After waiting on a few dependencies to build, these tools worked first try yielding a stream of uncorrupted MODIS image data frames. Nice!
Rendering an Image
The X-Band-Decoders repo was once again helpful, pointing me to weathersat. As the README in the repo says,
If you don’t read this README with attention, as well as the
output, you will (!!) fail to successfully run the s/w. Especially the environment variables described below are crucial !!!!
Promptly ignoring this, I spent an hour or so trying to get it to work to little avail.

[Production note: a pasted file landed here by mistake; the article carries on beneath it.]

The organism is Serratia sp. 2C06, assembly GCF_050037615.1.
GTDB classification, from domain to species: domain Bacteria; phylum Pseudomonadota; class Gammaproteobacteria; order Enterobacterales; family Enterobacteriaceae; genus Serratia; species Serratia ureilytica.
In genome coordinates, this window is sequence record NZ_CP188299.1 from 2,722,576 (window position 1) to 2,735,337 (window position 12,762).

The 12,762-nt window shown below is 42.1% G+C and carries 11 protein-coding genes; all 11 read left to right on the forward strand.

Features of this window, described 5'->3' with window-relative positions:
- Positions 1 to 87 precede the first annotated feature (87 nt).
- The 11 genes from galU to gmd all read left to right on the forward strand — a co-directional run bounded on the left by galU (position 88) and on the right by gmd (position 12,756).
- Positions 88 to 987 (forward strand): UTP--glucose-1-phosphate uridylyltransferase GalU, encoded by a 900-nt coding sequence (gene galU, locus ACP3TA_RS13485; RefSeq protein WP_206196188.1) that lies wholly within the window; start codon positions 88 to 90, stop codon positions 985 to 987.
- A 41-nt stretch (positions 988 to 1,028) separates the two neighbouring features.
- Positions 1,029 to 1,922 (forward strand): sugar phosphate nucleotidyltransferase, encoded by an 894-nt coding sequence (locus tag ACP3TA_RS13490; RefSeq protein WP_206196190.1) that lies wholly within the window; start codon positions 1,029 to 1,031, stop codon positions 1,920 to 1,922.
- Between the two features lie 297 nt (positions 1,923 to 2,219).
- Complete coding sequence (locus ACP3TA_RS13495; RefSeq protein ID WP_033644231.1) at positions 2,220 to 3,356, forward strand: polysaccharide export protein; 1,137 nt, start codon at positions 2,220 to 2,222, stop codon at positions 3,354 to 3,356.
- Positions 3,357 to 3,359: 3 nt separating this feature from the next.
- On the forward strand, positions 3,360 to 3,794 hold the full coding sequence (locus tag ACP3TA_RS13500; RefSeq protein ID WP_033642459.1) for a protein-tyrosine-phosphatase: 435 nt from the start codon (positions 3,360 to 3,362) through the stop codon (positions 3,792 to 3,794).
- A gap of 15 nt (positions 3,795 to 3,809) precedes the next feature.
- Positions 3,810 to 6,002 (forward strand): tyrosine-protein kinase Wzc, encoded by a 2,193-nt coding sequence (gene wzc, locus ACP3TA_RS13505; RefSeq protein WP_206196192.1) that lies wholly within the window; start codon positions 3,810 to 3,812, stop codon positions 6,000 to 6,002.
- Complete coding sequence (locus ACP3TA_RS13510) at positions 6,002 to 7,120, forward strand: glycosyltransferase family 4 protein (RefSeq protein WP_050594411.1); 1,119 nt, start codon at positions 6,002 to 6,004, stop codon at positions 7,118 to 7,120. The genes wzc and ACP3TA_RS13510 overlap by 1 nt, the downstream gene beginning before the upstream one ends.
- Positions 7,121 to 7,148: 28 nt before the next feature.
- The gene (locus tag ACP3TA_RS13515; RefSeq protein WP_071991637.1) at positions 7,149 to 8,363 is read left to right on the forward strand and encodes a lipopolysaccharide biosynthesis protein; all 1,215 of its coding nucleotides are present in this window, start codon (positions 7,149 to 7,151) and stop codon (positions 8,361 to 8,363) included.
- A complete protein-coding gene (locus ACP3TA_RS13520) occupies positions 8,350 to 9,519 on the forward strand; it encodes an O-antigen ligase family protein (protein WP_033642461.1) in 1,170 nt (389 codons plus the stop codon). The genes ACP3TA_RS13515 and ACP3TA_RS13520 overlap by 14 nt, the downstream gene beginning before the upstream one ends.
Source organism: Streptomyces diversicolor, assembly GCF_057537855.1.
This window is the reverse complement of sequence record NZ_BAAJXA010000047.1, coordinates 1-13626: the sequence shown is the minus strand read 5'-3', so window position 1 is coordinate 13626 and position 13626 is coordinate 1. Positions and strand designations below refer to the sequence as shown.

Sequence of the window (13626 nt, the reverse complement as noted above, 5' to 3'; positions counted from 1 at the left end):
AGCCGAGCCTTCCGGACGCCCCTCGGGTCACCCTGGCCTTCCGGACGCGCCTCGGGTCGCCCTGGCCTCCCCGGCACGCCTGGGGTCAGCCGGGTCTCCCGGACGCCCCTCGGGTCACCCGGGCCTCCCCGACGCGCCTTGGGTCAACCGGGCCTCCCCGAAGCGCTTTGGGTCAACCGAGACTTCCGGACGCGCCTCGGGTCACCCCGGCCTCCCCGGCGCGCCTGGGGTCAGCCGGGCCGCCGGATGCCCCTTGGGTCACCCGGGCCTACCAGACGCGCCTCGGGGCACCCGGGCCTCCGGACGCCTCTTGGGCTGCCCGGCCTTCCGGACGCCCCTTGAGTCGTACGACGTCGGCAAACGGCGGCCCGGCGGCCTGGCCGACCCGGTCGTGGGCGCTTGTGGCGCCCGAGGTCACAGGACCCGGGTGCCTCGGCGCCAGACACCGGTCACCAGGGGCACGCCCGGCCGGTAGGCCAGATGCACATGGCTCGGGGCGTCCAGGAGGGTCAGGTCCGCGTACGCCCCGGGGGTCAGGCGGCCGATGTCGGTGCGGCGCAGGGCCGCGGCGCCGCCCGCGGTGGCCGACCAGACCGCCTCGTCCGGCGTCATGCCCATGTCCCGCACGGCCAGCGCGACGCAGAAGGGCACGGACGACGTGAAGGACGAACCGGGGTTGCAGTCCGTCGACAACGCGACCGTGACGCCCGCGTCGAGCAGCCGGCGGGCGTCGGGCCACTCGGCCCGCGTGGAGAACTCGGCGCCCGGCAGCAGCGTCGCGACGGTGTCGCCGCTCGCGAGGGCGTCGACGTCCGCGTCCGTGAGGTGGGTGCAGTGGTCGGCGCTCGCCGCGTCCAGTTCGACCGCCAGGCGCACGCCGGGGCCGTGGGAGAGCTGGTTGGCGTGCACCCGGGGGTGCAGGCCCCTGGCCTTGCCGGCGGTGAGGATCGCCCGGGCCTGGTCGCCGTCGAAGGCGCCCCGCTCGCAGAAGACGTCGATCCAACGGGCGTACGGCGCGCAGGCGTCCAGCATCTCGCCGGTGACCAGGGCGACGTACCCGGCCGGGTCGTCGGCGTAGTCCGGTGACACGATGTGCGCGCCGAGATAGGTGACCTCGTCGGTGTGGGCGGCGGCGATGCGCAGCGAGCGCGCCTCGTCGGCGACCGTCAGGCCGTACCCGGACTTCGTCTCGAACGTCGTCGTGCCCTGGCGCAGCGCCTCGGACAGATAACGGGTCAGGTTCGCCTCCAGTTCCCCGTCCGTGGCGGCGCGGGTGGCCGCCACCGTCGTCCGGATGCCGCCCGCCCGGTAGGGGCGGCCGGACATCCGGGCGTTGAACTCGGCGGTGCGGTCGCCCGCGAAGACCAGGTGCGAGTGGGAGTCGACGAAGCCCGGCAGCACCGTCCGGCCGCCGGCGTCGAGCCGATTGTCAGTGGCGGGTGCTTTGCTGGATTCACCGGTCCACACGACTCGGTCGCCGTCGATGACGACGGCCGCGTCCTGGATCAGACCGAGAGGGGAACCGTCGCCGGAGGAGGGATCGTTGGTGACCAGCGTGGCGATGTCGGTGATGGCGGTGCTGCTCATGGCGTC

Going back and looking at the output of
--help though, there’s a nice example of how to use the utility to render a real color image from MODIS data - exactly what I wanted!
After stumbling over a couple last things (spaces in directory names breaking stuff and a missing trailing
/ in the necessary envvars), I had an image:
This process having taken a few days to perfect, I also had another capture ready to process. Running it through resulted in another pretty decent image:
(For reference on what you’re seeing geographically speaking, the peninsula visible at the bottom of the images is Baja California)